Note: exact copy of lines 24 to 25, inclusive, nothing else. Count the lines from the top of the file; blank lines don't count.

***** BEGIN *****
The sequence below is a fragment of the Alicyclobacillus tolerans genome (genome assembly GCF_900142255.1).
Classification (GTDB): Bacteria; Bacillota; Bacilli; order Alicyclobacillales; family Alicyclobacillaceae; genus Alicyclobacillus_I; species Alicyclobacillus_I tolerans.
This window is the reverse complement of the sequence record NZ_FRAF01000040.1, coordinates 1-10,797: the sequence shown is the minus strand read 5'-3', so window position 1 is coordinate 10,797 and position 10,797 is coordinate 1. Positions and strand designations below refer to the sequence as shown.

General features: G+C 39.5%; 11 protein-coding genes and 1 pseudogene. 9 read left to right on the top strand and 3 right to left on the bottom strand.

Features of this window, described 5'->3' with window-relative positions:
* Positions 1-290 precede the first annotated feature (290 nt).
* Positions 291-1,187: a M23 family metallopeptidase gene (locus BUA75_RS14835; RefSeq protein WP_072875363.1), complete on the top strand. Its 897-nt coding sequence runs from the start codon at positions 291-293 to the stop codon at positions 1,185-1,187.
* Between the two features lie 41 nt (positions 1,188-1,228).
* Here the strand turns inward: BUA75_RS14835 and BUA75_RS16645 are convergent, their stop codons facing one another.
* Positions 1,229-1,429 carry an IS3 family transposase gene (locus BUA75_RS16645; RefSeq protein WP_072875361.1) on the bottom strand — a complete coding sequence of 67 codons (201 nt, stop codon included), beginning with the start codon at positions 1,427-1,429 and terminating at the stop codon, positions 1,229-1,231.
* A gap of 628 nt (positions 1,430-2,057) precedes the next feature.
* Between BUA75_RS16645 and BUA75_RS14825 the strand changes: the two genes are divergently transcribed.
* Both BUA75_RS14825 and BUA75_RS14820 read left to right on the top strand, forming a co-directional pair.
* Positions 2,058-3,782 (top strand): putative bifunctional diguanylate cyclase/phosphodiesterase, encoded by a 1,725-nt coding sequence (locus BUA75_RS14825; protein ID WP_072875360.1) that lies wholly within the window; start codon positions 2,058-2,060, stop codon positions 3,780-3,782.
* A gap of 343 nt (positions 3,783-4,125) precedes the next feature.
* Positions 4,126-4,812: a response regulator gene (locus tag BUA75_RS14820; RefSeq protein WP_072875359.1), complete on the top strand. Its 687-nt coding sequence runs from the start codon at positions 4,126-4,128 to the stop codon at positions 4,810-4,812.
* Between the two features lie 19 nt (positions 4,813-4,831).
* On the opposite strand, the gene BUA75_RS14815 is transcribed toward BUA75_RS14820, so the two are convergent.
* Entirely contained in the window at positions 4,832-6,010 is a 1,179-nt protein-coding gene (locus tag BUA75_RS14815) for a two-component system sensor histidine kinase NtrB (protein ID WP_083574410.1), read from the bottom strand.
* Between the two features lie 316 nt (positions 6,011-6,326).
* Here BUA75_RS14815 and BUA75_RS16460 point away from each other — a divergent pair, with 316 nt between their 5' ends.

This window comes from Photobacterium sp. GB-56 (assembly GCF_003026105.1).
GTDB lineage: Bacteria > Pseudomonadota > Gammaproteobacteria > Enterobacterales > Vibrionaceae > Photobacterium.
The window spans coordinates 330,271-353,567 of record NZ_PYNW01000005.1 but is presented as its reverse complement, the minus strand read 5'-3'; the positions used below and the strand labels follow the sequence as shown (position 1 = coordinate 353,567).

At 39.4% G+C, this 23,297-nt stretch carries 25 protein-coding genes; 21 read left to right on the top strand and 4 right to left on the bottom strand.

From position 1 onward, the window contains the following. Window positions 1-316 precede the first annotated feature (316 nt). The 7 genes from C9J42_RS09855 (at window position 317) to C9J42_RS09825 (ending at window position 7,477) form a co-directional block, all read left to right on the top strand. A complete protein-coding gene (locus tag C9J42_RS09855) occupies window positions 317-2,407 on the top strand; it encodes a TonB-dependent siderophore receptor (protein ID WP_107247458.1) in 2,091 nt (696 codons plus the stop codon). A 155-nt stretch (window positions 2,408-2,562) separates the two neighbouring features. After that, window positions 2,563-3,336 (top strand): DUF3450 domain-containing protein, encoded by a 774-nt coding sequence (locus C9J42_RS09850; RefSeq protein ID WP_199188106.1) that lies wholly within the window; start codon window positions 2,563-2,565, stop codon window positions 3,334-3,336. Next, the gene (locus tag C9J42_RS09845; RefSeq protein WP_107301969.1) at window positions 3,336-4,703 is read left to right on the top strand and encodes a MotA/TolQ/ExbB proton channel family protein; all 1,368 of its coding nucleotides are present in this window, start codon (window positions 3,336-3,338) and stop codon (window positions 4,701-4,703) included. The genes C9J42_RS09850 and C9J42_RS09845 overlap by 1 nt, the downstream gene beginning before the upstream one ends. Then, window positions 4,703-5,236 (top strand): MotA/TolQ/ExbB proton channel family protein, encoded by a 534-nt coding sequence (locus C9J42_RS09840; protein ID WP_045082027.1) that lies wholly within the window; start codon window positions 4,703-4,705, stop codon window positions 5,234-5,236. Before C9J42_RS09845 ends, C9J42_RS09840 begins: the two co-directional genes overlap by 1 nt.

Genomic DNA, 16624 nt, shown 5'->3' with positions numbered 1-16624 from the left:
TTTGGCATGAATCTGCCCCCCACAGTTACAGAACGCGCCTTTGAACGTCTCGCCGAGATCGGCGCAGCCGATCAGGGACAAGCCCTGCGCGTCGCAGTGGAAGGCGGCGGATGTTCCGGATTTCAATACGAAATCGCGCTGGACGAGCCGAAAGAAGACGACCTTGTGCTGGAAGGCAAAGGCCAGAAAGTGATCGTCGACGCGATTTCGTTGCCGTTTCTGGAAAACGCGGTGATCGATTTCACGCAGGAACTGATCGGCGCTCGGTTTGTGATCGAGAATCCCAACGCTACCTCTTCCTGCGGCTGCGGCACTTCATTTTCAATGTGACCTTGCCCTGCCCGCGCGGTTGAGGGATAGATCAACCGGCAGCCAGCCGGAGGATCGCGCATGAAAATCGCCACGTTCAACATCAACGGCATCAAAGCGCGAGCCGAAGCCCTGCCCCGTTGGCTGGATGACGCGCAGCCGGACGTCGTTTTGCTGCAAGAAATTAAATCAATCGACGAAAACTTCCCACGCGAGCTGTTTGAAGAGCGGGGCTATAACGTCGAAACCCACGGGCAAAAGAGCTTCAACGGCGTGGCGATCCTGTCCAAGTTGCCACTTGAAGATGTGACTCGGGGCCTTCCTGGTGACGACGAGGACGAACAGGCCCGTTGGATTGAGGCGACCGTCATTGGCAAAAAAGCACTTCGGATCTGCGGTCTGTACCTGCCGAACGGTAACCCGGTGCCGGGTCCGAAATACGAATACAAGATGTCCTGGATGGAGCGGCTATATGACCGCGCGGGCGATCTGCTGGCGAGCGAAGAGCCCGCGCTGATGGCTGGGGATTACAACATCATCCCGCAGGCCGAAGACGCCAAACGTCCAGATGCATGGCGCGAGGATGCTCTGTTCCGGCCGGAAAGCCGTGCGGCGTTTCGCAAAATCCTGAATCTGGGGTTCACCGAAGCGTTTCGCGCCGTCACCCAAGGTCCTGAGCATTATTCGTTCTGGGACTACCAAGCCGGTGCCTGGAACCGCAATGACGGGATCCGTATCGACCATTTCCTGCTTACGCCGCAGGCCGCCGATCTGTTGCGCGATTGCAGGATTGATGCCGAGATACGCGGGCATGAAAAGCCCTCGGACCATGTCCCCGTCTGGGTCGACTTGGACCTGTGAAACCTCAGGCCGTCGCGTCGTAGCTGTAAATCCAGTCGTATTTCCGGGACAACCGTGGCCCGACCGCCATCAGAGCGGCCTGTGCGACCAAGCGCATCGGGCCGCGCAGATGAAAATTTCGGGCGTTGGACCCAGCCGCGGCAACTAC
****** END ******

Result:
The window spans coordinates 330,271-353,567 of record NZ_PYNW01000005.1 but is presented as its reverse complement, the minus strand read 5'-3'; the positions used below and the strand labels follow the sequence as shown (position 1 = coordinate 353,567).

At 39.4% G+C, this 23,297-nt stretch carries 25 protein-coding genes; 21 read left to right on the top strand and 4 right to left on the bottom strand.